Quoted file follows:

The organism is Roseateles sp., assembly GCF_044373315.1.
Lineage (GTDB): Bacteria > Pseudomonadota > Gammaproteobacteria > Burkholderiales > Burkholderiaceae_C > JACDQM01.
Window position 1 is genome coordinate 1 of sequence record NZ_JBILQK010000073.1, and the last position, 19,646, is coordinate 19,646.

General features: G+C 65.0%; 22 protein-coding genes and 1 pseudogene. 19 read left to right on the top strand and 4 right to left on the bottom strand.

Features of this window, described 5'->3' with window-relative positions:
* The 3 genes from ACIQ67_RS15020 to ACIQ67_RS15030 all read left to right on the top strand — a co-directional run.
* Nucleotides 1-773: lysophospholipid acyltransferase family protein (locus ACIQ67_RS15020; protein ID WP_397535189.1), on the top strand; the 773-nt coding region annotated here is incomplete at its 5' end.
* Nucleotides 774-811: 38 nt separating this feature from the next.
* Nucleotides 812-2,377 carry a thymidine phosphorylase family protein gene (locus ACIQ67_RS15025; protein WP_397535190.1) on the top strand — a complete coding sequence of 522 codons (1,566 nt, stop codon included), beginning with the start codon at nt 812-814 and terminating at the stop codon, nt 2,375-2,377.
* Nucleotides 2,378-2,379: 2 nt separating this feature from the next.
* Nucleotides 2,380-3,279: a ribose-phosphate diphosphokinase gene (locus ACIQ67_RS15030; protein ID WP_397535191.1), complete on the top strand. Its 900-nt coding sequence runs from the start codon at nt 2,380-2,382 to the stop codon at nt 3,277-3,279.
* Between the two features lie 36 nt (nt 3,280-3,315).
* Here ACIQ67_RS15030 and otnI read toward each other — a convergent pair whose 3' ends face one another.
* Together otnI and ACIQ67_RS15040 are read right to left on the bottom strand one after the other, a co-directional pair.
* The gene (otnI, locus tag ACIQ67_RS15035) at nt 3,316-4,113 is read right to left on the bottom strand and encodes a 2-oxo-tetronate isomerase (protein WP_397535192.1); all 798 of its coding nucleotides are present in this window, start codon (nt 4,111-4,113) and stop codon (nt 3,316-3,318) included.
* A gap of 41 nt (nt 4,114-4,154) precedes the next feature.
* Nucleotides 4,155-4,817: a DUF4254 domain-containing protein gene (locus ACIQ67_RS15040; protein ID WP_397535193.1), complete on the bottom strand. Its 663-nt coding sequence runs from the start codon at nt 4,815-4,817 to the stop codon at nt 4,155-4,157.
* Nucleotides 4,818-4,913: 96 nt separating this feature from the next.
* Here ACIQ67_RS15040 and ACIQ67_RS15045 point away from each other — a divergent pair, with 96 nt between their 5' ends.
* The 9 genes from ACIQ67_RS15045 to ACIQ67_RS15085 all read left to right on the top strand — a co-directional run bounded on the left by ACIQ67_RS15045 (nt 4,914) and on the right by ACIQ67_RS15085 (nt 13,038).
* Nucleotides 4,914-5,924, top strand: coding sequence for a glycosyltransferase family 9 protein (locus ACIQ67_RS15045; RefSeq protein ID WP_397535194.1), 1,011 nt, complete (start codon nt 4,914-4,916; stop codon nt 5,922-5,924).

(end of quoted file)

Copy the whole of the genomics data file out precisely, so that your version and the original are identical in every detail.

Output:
The organism is Roseateles sp., assembly GCF_044373315.1.
Lineage (GTDB): Bacteria > Pseudomonadota > Gammaproteobacteria > Burkholderiales > Burkholderiaceae_C > JACDQM01.
Window position 1 is genome coordinate 1 of sequence record NZ_JBILQK010000073.1, and the last position, 19,646, is coordinate 19,646.

General features: G+C 65.0%; 22 protein-coding genes and 1 pseudogene. 19 read left to right on the top strand and 4 right to left on the bottom strand.

Features of this window, described 5'->3' with window-relative positions:
* The 3 genes from ACIQ67_RS15020 to ACIQ67_RS15030 all read left to right on the top strand — a co-directional run.
* Nucleotides 1-773: lysophospholipid acyltransferase family protein (locus ACIQ67_RS15020; protein ID WP_397535189.1), on the top strand; the 773-nt coding region annotated here is incomplete at its 5' end.
* Nucleotides 774-811: 38 nt separating this feature from the next.
* Nucleotides 812-2,377 carry a thymidine phosphorylase family protein gene (locus ACIQ67_RS15025; protein WP_397535190.1) on the top strand — a complete coding sequence of 522 codons (1,566 nt, stop codon included), beginning with the start codon at nt 812-814 and terminating at the stop codon, nt 2,375-2,377.
* Nucleotides 2,378-2,379: 2 nt separating this feature from the next.
* Nucleotides 2,380-3,279: a ribose-phosphate diphosphokinase gene (locus ACIQ67_RS15030; protein ID WP_397535191.1), complete on the top strand. Its 900-nt coding sequence runs from the start codon at nt 2,380-2,382 to the stop codon at nt 3,277-3,279.
* Between the two features lie 36 nt (nt 3,280-3,315).
* Here ACIQ67_RS15030 and otnI read toward each other — a convergent pair whose 3' ends face one another.
* Together otnI and ACIQ67_RS15040 are read right to left on the bottom strand one after the other, a co-directional pair.
* The gene (otnI, locus tag ACIQ67_RS15035) at nt 3,316-4,113 is read right to left on the bottom strand and encodes a 2-oxo-tetronate isomerase (protein WP_397535192.1); all 798 of its coding nucleotides are present in this window, start codon (nt 4,111-4,113) and stop codon (nt 3,316-3,318) included.
* A gap of 41 nt (nt 4,114-4,154) precedes the next feature.
* Nucleotides 4,155-4,817: a DUF4254 domain-containing protein gene (locus ACIQ67_RS15040; protein ID WP_397535193.1), complete on the bottom strand. Its 663-nt coding sequence runs from the start codon at nt 4,815-4,817 to the stop codon at nt 4,155-4,157.
* Nucleotides 4,818-4,913: 96 nt separating this feature from the next.
* Here ACIQ67_RS15040 and ACIQ67_RS15045 point away from each other — a divergent pair, with 96 nt between their 5' ends.
* The 9 genes from ACIQ67_RS15045 to ACIQ67_RS15085 all read left to right on the top strand — a co-directional run bounded on the left by ACIQ67_RS15045 (nt 4,914) and on the right by ACIQ67_RS15085 (nt 13,038).
* Nucleotides 4,914-5,924, top strand: coding sequence for a glycosyltransferase family 9 protein (locus ACIQ67_RS15045; RefSeq protein ID WP_397535194.1), 1,011 nt, complete (start codon nt 4,914-4,916; stop codon nt 5,922-5,924).